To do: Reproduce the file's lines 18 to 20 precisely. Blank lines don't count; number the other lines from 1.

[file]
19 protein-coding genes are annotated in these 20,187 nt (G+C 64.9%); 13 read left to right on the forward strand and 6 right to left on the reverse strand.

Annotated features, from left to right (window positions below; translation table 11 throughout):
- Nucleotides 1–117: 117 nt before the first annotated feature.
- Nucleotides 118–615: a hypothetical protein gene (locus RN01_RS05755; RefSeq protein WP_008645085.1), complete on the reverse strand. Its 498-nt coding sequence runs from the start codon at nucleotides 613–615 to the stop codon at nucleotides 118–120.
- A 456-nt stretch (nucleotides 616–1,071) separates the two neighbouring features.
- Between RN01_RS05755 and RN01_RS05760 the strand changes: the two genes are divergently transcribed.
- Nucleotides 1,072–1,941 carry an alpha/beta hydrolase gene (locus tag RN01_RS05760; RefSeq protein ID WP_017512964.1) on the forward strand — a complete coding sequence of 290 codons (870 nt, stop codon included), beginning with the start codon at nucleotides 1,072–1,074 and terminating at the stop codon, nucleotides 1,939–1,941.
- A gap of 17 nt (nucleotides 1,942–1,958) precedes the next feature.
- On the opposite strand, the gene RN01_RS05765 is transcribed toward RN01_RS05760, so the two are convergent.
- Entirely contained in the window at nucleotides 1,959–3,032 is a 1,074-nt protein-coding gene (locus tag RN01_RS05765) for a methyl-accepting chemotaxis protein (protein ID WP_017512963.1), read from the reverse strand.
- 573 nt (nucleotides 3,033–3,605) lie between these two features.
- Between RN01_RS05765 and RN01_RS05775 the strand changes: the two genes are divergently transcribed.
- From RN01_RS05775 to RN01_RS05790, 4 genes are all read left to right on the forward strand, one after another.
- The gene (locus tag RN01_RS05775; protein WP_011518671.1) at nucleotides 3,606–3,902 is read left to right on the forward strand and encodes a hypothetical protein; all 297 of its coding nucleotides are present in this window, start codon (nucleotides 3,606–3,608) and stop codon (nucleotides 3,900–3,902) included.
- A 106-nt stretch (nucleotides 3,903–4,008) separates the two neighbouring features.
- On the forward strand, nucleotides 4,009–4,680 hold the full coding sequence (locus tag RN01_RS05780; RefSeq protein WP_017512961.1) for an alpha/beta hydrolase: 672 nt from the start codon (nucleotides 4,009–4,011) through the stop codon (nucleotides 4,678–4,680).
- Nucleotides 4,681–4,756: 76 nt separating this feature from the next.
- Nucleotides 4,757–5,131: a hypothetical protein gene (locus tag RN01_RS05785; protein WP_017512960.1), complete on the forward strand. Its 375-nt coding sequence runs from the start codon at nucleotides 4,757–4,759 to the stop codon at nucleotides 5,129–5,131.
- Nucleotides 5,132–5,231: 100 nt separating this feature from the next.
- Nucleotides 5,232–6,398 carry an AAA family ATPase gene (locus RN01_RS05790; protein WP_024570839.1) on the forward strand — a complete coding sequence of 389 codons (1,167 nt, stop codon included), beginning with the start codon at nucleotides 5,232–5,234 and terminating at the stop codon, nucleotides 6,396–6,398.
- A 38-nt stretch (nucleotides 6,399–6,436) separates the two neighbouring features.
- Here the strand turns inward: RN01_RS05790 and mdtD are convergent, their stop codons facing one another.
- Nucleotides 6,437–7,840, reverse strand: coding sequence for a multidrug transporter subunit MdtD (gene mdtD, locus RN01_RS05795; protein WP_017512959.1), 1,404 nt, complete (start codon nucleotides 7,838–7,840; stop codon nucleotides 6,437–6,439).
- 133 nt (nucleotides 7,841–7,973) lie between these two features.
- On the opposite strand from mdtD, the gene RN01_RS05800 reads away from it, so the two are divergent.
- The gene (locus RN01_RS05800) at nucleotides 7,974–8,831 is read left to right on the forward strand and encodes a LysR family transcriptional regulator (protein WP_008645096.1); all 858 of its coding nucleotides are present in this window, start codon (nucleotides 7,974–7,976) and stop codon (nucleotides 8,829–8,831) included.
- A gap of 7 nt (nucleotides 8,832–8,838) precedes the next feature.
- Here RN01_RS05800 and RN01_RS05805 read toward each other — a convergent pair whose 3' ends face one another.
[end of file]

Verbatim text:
- Nucleotides 4,757–5,131: a hypothetical protein gene (locus tag RN01_RS05785; protein WP_017512960.1), complete on the forward strand. Its 375-nt coding sequence runs from the start codon at nucleotides 4,757–4,759 to the stop codon at nucleotides 5,129–5,131.
- Nucleotides 5,132–5,231: 100 nt separating this feature from the next.
- Nucleotides 5,232–6,398 carry an AAA family ATPase gene (locus RN01_RS05790; protein WP_024570839.1) on the forward strand — a complete coding sequence of 389 codons (1,167 nt, stop codon included), beginning with the start codon at nucleotides 5,232–5,234 and terminating at the stop codon, nucleotides 6,396–6,398.